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This study examined the impact of meteorological conditions on sporadic, community-acquired cases of Legionnaires' disease in England and Wales (2003–2006), with reference to the 2006 increase in cases. A case-crossover methodology compared each case with self-controlled data using a conditional logistic regression analysis. Effect modification by quarter and year was explored. In total, 674 cases were entered into the dataset and two meteorological variables were selected for study based on preliminary analyses: relative humidity during a case's incubation period, and temperature during the 10–14 weeks preceding onset. For the quarter July–September there was strong evidence to suggest a year, humidity and temperature interaction (Wald χ2=30·59, 3 d.f., P<0·0001). These findings have implications for future case numbers and resource requirements.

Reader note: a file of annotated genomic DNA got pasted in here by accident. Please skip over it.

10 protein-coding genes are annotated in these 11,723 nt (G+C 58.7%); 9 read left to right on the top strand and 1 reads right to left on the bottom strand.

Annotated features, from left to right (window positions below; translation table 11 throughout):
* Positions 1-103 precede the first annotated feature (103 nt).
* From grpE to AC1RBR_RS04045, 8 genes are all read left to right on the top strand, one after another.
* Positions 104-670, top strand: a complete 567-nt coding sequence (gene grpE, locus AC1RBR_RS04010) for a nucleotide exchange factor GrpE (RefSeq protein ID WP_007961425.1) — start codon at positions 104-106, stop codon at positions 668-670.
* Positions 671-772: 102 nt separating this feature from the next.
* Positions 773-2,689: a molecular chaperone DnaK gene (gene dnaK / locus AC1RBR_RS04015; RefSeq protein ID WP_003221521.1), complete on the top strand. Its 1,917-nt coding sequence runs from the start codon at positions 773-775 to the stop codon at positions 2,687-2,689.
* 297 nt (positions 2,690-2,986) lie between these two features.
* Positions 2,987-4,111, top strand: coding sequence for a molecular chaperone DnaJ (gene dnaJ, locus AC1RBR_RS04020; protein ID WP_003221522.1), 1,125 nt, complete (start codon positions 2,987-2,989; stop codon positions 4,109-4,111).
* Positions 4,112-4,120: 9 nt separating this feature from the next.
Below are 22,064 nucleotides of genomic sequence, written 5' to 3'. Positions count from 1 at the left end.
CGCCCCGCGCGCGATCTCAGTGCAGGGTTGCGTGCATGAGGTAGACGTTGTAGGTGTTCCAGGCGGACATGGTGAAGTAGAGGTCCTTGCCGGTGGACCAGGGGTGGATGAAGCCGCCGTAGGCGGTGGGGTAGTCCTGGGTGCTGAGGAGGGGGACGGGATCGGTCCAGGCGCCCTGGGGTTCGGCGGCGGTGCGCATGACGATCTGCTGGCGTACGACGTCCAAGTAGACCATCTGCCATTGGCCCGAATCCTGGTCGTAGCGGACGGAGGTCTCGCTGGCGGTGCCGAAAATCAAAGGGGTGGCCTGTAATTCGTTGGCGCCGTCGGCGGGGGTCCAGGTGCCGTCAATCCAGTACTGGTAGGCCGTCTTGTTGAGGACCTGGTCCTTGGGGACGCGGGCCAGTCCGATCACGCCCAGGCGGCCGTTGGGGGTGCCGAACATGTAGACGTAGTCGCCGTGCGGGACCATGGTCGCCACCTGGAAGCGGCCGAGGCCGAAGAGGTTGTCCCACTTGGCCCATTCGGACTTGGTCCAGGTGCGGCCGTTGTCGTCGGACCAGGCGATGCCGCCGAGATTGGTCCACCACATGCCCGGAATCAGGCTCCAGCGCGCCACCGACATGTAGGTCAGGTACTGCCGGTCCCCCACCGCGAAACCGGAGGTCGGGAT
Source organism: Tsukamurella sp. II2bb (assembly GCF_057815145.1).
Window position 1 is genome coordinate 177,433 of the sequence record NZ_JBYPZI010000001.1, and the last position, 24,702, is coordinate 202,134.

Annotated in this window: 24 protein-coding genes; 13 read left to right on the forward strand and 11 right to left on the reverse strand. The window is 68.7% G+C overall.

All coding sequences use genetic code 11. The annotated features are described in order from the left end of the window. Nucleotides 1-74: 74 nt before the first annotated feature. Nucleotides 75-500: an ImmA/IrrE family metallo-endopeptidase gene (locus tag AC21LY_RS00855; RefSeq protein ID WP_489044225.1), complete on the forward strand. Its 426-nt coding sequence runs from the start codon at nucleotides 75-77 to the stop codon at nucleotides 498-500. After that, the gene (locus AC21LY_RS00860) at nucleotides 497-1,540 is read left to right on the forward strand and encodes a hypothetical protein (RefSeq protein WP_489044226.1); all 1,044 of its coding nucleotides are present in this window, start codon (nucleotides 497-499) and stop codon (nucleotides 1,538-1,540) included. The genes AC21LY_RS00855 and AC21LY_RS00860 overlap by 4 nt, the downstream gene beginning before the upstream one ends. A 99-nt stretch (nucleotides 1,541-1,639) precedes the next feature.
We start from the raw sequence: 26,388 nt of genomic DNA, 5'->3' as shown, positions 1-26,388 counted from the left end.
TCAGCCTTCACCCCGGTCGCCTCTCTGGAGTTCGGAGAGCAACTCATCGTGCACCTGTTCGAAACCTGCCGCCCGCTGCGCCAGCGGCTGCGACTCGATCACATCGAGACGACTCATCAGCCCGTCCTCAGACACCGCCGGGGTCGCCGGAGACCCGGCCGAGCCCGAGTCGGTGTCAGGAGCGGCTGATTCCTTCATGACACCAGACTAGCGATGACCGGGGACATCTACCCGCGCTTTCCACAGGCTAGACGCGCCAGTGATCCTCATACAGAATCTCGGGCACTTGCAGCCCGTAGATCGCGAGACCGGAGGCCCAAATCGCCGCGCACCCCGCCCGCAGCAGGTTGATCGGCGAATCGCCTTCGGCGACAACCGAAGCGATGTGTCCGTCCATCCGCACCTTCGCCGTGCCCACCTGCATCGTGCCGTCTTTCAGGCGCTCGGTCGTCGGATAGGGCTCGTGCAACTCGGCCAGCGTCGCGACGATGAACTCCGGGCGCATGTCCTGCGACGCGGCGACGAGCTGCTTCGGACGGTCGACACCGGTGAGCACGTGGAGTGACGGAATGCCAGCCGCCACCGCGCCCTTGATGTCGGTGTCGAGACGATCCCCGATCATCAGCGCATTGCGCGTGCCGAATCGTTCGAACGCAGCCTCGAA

Much data has been gathered by the EWGLINET scheme on the distribution of cases of travel-associated Legionnaires' disease (TALD) by country of infection, but less analysis has been carried out on the distribution of these cases within countries. Travel-associated cases with onset in 2002 linked to France, Italy, Spain and Turkey were mapped. Rates of Legionnaires' disease per 100000 tourists were calculated for internal and foreign visitors for the regions of each country, and mapped. Rates of 1·5 cases/100000 and 2 cases/100000 tourists were classified as ‘high’ and ‘very high’ respectively. Cases of TALD were concentrated in certain regions, but when rates were calculated using tourist data, the results were relatively constant throughout each country. Rates were higher among foreign visitors than internal visitors; three of the countries had at least one region with ‘high’ rates, whilst Turkey additionally had three regions with ‘very high’ rates.
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